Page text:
LANSING, Mich. (Legal Newsline) - Michigan Attorney General Bill Schuette announced his opposition Monday to new laws governing the conversion of Blue Cross Blue Shield of Michigan over concerns of rate increases for seniors.

Public Acts 4 and 5 would allow BCBSM to convert from a charitable healthcare corporation to a non-profit mutual insurance company. Schuette expressed concern that the new laws could negatively impact hundreds of thousands of seniors in Michigan who rely on Blue Cross for Medigap coverage.

"We need a full and complete commitment to seniors, one that protects them from the looming senior cliff, which could cause skyrocketing Medigap rate increases for Michigan's most vulnerable," Schuette said. "When the existing Medigap rate freeze ends in 2016, hundreds of thousands of Michigan seniors will either face higher rates or be left on their own to find new coverage if Blue Cross drops the Medigap plans. That is unacceptable, and as a result, I cannot support laws that open the door for a senior cliff."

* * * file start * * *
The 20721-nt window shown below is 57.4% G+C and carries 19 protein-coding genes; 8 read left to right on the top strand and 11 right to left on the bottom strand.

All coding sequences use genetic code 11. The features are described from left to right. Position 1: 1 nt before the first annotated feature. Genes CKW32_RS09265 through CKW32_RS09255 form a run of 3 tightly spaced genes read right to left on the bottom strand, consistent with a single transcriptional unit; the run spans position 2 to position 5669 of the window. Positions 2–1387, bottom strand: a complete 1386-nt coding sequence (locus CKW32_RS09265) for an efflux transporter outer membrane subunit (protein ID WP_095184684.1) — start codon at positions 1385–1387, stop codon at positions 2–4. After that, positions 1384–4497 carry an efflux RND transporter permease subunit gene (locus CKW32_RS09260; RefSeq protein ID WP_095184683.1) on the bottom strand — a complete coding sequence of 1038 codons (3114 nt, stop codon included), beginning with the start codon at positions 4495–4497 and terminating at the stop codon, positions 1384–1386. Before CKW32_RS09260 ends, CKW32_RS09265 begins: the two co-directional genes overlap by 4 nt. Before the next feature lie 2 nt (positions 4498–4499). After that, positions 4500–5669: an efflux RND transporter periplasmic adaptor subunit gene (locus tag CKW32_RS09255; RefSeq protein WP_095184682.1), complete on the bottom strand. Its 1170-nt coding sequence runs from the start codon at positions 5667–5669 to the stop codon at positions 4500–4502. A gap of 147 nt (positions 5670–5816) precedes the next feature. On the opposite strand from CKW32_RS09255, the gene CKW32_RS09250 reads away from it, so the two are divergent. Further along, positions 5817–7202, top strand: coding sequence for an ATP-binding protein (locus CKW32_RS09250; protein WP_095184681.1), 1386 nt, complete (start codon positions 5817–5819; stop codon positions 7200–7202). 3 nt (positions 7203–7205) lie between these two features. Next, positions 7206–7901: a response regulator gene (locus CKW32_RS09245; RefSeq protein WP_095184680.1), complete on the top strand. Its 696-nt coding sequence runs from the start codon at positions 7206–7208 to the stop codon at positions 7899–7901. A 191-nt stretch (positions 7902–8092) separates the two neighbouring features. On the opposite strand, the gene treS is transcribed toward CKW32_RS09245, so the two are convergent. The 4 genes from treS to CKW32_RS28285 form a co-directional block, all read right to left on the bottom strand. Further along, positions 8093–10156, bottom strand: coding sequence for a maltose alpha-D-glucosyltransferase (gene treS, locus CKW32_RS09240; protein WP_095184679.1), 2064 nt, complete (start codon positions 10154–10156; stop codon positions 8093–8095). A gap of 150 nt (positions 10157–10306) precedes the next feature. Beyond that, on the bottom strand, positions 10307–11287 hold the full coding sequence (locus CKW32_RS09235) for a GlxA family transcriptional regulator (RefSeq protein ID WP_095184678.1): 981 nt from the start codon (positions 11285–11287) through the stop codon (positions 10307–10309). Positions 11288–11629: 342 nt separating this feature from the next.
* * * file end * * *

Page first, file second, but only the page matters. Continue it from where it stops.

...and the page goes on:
More than 200,000 seniors in Michigan currently rely on BCBSM's Medigap coverage. In December 2011, Schuette announced that BCBSM's Medigap rates were frozen for five years as part of an historic agreement.

When the Medigap rate freeze expires in August 2016, seniors covered by BCBSM Medigap policies could face a 66 percent rate increase. Under the new laws, Schuette's office would not be able to negotiate on seniors' behalf for lower rates after the freeze expires.

The laws also allow BCBSM to stop its Medigap policies completely in 2016, which would leave seniors on their own to find new coverage. The new coverage could be more expensive and provide fewer benefits.

A newly-formed foundation allocating an average of $24 million per year for five years will not be sufficient to replace the current $180 million annual subsidy that keeps Medigap affordable for Michigan seniors.

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